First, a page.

The Life Travels, Travels, and Library of an Early Reader of Piers Plowman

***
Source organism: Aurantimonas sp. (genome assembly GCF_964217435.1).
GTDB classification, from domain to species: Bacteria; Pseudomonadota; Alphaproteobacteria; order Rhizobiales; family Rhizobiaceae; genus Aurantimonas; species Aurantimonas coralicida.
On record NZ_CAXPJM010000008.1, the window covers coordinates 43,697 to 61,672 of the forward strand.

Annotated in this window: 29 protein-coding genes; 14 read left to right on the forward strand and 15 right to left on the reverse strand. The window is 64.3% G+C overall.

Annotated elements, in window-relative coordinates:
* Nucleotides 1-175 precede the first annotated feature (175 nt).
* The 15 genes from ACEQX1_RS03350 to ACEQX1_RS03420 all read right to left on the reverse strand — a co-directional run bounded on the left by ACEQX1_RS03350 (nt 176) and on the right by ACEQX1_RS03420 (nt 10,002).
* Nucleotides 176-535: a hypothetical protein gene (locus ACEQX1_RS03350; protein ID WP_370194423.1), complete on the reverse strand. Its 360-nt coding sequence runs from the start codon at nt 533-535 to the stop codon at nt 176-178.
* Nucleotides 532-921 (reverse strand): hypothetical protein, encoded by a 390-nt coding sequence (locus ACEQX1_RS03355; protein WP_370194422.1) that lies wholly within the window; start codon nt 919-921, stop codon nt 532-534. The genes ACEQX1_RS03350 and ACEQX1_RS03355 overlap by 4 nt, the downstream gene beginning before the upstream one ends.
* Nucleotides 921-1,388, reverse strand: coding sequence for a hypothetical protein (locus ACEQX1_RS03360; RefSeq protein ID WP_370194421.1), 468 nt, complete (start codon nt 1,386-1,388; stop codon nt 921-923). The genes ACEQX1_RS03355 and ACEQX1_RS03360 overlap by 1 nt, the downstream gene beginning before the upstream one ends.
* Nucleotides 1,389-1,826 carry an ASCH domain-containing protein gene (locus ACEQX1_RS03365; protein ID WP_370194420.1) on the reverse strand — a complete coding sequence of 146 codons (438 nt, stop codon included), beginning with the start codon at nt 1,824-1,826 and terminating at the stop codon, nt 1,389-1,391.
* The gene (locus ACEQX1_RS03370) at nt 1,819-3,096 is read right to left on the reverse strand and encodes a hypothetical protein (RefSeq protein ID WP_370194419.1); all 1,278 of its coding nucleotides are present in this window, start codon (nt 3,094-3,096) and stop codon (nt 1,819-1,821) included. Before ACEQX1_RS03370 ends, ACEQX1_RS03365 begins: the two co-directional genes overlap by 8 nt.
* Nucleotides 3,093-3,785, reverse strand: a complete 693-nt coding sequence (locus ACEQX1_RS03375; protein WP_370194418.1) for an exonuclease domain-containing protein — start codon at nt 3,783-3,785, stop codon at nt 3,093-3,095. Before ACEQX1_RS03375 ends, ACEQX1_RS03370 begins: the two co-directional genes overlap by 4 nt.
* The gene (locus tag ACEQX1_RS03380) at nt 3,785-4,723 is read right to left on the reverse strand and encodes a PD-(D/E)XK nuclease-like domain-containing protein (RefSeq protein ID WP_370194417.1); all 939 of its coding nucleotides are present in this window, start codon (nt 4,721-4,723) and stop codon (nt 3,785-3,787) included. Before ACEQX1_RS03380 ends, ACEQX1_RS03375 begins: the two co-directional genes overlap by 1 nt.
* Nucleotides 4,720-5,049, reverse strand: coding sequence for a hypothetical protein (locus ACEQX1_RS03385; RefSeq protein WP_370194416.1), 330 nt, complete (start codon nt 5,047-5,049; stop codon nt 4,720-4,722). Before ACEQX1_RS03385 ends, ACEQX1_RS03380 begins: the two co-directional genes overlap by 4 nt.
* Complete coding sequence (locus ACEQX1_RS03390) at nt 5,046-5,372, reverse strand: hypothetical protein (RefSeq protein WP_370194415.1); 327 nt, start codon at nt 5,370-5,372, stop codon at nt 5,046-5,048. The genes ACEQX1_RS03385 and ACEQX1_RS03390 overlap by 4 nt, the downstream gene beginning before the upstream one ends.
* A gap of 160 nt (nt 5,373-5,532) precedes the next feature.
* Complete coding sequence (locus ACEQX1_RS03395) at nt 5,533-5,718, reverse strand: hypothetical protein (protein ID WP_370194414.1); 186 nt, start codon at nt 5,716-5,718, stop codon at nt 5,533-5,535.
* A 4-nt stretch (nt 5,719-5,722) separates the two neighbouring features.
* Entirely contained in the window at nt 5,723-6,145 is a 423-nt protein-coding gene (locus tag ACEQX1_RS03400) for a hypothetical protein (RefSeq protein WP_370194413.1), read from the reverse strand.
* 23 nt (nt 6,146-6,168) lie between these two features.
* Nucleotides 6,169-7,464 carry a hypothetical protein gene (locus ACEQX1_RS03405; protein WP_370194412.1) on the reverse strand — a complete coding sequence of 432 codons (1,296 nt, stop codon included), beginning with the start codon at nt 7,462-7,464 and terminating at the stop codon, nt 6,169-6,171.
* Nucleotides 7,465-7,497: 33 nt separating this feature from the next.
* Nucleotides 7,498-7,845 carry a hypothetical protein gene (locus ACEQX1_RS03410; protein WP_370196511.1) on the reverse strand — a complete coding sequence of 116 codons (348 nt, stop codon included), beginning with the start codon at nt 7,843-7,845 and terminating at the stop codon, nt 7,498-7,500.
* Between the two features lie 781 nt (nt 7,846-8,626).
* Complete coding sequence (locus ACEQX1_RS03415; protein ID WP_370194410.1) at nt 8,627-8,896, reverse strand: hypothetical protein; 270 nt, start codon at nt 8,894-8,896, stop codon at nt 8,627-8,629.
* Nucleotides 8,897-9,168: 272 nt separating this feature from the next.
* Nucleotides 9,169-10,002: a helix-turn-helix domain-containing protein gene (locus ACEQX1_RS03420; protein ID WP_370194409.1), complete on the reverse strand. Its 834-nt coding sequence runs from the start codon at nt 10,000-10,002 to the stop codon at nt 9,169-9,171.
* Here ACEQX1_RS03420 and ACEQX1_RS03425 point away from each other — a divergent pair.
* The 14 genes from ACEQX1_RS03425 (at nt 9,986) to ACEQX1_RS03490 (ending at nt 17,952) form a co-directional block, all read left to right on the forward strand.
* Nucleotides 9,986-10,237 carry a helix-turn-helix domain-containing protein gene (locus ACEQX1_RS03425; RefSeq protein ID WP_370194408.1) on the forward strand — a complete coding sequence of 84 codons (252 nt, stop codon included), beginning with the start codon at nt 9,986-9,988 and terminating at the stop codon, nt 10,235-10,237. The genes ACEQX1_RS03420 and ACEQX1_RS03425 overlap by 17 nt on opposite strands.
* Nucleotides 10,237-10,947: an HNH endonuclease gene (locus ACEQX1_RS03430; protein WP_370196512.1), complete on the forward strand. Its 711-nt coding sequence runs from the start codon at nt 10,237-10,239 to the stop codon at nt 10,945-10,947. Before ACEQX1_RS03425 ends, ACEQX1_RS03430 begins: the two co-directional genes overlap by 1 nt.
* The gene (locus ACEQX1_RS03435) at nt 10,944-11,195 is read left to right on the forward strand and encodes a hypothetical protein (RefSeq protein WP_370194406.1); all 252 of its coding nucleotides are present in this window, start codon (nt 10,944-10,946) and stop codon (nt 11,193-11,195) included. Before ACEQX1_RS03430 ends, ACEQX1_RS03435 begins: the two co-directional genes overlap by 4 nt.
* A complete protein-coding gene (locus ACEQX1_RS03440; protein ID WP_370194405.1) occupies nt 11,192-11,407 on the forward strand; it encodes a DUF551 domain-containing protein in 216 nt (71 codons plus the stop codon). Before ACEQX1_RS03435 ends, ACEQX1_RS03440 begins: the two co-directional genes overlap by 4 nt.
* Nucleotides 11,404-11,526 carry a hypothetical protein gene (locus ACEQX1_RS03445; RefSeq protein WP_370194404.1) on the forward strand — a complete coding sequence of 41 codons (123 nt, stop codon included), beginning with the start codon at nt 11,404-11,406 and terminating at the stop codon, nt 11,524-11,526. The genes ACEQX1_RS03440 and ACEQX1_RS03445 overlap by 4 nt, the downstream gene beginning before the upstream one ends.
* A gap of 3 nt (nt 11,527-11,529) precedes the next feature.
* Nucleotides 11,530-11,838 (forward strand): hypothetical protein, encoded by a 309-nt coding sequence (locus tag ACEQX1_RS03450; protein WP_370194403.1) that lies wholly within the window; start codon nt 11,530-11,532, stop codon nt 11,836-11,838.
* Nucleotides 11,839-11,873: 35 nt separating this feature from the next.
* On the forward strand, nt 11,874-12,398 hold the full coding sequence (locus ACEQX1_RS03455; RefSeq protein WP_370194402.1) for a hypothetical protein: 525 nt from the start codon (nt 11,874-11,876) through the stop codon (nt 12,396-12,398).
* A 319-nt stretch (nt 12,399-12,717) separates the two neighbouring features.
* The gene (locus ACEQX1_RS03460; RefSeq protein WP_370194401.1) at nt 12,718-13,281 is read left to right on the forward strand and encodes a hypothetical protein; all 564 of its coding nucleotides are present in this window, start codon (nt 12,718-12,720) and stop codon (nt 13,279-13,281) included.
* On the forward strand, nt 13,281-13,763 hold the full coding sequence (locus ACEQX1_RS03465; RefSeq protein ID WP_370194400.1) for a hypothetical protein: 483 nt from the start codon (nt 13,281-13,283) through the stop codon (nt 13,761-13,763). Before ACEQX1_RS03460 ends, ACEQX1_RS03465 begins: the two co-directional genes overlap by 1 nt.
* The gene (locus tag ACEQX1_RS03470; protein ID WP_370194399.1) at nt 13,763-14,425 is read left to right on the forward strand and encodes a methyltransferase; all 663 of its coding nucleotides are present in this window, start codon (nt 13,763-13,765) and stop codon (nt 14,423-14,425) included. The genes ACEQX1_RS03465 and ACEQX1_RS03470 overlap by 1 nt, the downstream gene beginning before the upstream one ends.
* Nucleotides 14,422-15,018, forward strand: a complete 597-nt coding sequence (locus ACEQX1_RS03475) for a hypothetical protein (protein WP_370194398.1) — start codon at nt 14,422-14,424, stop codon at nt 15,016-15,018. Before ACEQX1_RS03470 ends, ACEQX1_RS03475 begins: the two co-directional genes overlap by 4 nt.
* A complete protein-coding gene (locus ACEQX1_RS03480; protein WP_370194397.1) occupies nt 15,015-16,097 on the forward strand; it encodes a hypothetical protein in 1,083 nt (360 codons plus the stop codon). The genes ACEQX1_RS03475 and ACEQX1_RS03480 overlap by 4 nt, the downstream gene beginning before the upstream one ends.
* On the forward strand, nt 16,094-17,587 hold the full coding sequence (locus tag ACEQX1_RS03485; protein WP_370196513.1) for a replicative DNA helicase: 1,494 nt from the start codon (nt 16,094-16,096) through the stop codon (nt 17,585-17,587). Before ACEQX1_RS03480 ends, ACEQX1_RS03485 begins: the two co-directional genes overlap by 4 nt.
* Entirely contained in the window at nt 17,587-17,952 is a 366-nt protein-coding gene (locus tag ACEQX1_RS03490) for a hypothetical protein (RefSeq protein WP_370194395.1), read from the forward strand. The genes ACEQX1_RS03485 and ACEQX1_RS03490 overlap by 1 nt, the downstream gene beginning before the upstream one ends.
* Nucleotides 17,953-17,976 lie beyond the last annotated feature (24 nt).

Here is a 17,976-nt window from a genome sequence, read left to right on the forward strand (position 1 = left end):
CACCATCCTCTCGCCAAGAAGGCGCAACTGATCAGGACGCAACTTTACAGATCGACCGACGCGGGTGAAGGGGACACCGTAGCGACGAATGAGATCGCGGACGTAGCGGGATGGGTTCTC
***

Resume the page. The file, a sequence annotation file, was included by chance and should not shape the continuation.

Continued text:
Known to have been a reader of PPl by the bequest of a copy in his will, Walter Brugge, parson of St. Patrick’s in Trim, Ireland, and receiver-general of the vast Mortimer estates, closely resembles the profile of the poem’s audience as described by Anne Middleton (“The Audience and Public of PPl” in David A. Lawton, ed., Middle English Alliterative Poetry and its Literary Background [Cambridge, 1982], 101-23, 147-54). His library suggests a clerical education with a sound grounding in theology and canon law, yet his oversight of the Mortimer estates demonstrates a shrewd financial acumen as well. His expense accounts from the years 1386-89 show that his geographical world closely mirrored that of L. He may have been acquainted with Iolo Goch, the Welsh author of an encomium on the plowman, “Ode to the Laborer,” and his duties included reviewing petitions from plowmen and peasants on Mortimer lands. Living on the cultural and linguistic divide between Wales and London, and the rich and poor, Brugge provides an example of the complexity and contradictions within the readership of PPl.